EU finance ministers to discuss measures to counter US sanctions on Iran

EU finance ministers to discuss measures to counter US sanctions on Iran
German Chancellor Angela Merkel © European People's Party

The EU is expected to introduce measures to counter US sanctions on Iran and cancel out the impact they might have on European businesses.

Earlier this week, US President Donald Trump announced his intention to re-impose economic sanctions on Iran and withdraw from the Joint Comprehensive Plan of Action (JCPoA), an agreement which curbed the country’s ability to develop nuclear weapons. However, EU leaders have announced they will counter US sanctions on Iran in the hopes of keeping the agreement in place.

Trump’s decision has been widely criticised across Europe over the past week, with leaders from Germany, France and the UK – the three European signatories of the JCPoA – condemning the move and insisting that they want the agreement to remain in place. This latest announcement seeks to mitigate the economic outcomes of the US sanctions as a means of keeping the deal in place.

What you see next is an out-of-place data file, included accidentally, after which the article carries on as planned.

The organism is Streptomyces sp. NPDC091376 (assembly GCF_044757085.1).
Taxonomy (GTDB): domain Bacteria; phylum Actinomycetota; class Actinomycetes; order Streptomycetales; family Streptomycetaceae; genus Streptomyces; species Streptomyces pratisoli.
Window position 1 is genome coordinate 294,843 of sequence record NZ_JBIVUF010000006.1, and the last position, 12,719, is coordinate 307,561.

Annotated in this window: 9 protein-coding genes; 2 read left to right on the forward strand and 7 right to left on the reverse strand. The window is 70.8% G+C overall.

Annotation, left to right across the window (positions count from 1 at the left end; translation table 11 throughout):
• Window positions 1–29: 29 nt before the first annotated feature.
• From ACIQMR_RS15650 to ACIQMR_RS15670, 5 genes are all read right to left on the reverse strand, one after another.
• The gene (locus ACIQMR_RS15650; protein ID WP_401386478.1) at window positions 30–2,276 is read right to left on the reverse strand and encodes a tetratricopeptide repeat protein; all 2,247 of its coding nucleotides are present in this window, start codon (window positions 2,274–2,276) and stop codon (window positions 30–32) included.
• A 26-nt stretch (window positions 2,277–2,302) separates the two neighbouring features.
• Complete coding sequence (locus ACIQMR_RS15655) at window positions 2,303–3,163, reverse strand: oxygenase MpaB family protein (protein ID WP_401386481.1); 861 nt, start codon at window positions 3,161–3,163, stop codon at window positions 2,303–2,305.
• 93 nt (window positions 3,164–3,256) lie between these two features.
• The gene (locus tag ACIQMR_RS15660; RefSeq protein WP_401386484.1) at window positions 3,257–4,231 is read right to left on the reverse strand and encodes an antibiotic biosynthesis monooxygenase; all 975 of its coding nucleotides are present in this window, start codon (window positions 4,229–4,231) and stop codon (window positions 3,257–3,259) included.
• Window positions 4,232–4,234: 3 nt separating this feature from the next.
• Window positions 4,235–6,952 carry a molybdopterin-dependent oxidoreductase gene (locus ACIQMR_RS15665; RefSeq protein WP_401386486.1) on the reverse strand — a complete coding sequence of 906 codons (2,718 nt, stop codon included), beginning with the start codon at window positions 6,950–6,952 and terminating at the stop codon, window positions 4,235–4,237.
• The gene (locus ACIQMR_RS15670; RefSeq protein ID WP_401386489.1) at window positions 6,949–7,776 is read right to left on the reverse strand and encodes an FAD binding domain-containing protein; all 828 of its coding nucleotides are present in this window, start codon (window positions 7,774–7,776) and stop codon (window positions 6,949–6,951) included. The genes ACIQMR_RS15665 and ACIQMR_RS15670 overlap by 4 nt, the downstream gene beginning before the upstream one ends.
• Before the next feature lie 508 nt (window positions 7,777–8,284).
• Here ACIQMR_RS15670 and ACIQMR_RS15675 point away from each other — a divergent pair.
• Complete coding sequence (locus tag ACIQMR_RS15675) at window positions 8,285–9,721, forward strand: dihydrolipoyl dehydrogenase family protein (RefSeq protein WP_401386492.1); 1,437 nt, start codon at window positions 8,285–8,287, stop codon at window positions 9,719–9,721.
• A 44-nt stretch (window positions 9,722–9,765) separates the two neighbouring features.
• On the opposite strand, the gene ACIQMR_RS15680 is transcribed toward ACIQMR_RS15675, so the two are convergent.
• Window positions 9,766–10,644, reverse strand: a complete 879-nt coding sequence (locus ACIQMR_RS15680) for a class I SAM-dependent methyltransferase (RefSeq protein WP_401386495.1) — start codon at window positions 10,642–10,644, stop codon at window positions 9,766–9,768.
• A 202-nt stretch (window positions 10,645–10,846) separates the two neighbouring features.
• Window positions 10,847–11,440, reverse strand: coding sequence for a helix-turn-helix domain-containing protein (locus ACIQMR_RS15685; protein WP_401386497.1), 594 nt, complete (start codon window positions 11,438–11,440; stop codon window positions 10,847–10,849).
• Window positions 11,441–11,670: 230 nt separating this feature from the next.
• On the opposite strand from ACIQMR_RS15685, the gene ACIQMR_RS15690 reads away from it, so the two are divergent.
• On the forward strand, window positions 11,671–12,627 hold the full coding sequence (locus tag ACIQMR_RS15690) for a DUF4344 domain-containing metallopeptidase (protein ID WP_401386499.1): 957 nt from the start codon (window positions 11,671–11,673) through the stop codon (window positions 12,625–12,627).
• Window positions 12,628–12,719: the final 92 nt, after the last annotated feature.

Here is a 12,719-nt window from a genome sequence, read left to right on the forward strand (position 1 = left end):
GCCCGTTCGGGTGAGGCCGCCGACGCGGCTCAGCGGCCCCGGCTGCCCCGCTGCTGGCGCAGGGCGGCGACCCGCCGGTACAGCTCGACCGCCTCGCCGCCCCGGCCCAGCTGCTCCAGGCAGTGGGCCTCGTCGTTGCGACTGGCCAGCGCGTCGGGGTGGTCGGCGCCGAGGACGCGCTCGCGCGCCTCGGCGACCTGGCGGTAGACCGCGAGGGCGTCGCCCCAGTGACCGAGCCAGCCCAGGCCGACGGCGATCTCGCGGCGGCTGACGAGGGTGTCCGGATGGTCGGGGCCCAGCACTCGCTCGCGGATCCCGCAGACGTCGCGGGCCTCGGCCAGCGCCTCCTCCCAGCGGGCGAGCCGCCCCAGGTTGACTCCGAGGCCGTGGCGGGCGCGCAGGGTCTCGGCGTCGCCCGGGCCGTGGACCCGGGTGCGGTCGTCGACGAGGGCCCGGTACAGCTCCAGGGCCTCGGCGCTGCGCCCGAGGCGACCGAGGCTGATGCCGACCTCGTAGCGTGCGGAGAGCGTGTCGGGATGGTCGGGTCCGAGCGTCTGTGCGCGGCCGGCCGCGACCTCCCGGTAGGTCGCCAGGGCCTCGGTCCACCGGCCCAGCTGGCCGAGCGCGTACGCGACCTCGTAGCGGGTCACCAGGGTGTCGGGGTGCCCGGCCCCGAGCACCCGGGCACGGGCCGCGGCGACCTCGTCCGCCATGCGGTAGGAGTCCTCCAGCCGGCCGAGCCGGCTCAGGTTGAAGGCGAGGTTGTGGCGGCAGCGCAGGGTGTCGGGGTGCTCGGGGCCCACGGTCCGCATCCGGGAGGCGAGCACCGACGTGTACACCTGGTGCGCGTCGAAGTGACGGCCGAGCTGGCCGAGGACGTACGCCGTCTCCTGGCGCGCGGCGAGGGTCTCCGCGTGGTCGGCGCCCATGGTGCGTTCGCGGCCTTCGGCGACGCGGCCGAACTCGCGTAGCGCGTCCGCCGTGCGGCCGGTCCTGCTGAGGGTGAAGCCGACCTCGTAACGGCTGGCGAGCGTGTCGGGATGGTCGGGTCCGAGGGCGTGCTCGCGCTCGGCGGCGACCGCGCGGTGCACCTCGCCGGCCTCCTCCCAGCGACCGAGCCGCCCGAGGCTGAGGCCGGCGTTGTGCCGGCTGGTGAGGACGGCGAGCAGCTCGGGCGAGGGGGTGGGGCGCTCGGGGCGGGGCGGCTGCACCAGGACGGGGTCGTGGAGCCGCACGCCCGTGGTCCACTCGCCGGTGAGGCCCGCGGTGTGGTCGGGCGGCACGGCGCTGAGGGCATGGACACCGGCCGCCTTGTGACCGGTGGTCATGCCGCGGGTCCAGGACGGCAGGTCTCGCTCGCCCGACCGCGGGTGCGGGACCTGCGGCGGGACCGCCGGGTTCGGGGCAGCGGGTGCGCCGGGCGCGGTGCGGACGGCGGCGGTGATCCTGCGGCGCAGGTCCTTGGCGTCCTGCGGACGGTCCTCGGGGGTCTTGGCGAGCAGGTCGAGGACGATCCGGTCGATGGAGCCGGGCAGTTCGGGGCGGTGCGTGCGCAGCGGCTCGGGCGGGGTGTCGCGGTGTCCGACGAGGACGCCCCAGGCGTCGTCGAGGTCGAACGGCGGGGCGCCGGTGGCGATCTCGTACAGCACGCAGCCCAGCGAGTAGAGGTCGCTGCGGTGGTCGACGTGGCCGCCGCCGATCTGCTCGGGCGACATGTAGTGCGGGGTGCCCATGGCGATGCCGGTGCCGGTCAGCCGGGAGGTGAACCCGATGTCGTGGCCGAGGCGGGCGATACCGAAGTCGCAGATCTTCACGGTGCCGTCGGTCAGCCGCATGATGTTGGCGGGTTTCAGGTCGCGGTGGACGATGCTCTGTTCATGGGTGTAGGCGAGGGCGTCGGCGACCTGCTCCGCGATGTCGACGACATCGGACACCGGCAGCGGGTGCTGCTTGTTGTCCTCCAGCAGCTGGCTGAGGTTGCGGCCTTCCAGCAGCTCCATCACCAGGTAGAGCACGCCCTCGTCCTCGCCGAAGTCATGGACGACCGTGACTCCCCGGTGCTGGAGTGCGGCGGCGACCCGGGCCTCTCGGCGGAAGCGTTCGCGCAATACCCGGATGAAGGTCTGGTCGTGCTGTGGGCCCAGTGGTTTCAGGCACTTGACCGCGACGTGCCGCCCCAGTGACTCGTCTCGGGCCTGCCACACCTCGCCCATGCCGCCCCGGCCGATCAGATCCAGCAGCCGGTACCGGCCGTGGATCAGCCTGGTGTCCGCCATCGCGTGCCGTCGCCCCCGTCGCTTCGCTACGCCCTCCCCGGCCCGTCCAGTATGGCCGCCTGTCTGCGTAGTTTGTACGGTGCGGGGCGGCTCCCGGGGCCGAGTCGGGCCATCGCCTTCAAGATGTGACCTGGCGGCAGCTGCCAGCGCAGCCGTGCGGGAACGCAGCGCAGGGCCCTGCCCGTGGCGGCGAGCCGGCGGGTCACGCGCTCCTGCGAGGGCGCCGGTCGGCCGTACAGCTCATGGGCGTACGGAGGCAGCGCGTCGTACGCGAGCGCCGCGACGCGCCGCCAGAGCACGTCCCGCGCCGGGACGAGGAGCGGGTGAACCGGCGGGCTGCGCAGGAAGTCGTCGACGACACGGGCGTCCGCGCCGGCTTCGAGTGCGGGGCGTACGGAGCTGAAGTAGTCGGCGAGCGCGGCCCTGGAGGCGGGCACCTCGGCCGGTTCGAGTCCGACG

What have EU leaders said?

French finance minister Bruno Le Maire warned that the US’ move could lead to a strong backlash in Europe, counter to the expectation that Europe would side with its transatlantic ally. The Guardian reports that Le Maire warned of a need to “defend our European economic sovereignty,” in response to Trump’s comments that those who continue to do business with Iran could also face sanctions.

Later this month, Le Maire will meet with British and German counterparts to discuss policy options to counter US sanctions on Iran. The US has said that businesses will have up to three months to wind down their business dealings with Iran, while the sanctions will be rolled out over the next six months.

Divisions between the US and the EU have escalated since Trump announced steep new tariffs on steel and aluminium, with fears growing over a potential trade war. Troubles in the relationship between the two world powers have extended beyond trade, with German Chancellor Angela Merkel saying yesterday that Europe could no longer rely on the US to ‘protect’ the bloc.


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